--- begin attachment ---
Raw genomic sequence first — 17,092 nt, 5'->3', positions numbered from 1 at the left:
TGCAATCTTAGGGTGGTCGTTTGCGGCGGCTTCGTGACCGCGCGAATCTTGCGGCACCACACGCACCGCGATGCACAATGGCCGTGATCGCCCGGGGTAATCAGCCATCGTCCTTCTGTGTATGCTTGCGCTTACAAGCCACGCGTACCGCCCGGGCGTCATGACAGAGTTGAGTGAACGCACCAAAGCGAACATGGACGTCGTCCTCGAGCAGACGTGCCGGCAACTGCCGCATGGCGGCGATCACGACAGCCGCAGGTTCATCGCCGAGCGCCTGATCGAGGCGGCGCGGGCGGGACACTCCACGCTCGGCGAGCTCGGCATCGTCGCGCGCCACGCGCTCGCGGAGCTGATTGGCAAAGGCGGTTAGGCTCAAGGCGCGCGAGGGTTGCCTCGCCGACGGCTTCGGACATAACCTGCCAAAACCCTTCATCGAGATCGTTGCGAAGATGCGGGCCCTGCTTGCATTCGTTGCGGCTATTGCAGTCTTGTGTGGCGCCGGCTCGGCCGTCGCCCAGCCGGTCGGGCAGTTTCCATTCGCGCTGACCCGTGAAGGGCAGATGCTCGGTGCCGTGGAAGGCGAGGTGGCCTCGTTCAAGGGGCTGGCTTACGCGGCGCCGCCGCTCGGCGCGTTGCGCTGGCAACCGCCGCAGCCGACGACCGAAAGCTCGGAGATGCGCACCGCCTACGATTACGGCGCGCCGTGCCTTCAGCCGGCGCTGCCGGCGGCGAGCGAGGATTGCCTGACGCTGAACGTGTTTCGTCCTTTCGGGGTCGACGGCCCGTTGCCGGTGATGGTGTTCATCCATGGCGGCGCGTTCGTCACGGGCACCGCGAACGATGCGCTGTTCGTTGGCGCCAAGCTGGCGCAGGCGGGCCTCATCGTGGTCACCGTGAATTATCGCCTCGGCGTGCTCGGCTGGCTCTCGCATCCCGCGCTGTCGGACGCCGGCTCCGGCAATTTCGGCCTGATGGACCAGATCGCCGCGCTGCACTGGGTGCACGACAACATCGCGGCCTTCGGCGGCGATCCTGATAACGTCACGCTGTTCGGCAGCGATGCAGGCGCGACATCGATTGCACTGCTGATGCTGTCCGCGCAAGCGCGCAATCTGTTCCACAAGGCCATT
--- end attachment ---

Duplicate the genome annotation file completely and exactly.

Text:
Raw genomic sequence first — 17,092 nt, 5'->3', positions numbered from 1 at the left:
TGCAATCTTAGGGTGGTCGTTTGCGGCGGCTTCGTGACCGCGCGAATCTTGCGGCACCACACGCACCGCGATGCACAATGGCCGTGATCGCCCGGGGTAATCAGCCATCGTCCTTCTGTGTATGCTTGCGCTTACAAGCCACGCGTACCGCCCGGGCGTCATGACAGAGTTGAGTGAACGCACCAAAGCGAACATGGACGTCGTCCTCGAGCAGACGTGCCGGCAACTGCCGCATGGCGGCGATCACGACAGCCGCAGGTTCATCGCCGAGCGCCTGATCGAGGCGGCGCGGGCGGGACACTCCACGCTCGGCGAGCTCGGCATCGTCGCGCGCCACGCGCTCGCGGAGCTGATTGGCAAAGGCGGTTAGGCTCAAGGCGCGCGAGGGTTGCCTCGCCGACGGCTTCGGACATAACCTGCCAAAACCCTTCATCGAGATCGTTGCGAAGATGCGGGCCCTGCTTGCATTCGTTGCGGCTATTGCAGTCTTGTGTGGCGCCGGCTCGGCCGTCGCCCAGCCGGTCGGGCAGTTTCCATTCGCGCTGACCCGTGAAGGGCAGATGCTCGGTGCCGTGGAAGGCGAGGTGGCCTCGTTCAAGGGGCTGGCTTACGCGGCGCCGCCGCTCGGCGCGTTGCGCTGGCAACCGCCGCAGCCGACGACCGAAAGCTCGGAGATGCGCACCGCCTACGATTACGGCGCGCCGTGCCTTCAGCCGGCGCTGCCGGCGGCGAGCGAGGATTGCCTGACGCTGAACGTGTTTCGTCCTTTCGGGGTCGACGGCCCGTTGCCGGTGATGGTGTTCATCCATGGCGGCGCGTTCGTCACGGGCACCGCGAACGATGCGCTGTTCGTTGGCGCCAAGCTGGCGCAGGCGGGCCTCATCGTGGTCACCGTGAATTATCGCCTCGGCGTGCTCGGCTGGCTCTCGCATCCCGCGCTGTCGGACGCCGGCTCCGGCAATTTCGGCCTGATGGACCAGATCGCCGCGCTGCACTGGGTGCACGACAACATCGCGGCCTTCGGCGGCGATCCTGATAACGTCACGCTGTTCGGCAGCGATGCAGGCGCGACATCGATTGCACTGCTGATGCTGTCCGCGCAAGCGCGCAATCTGTTCCACAAGGCCATT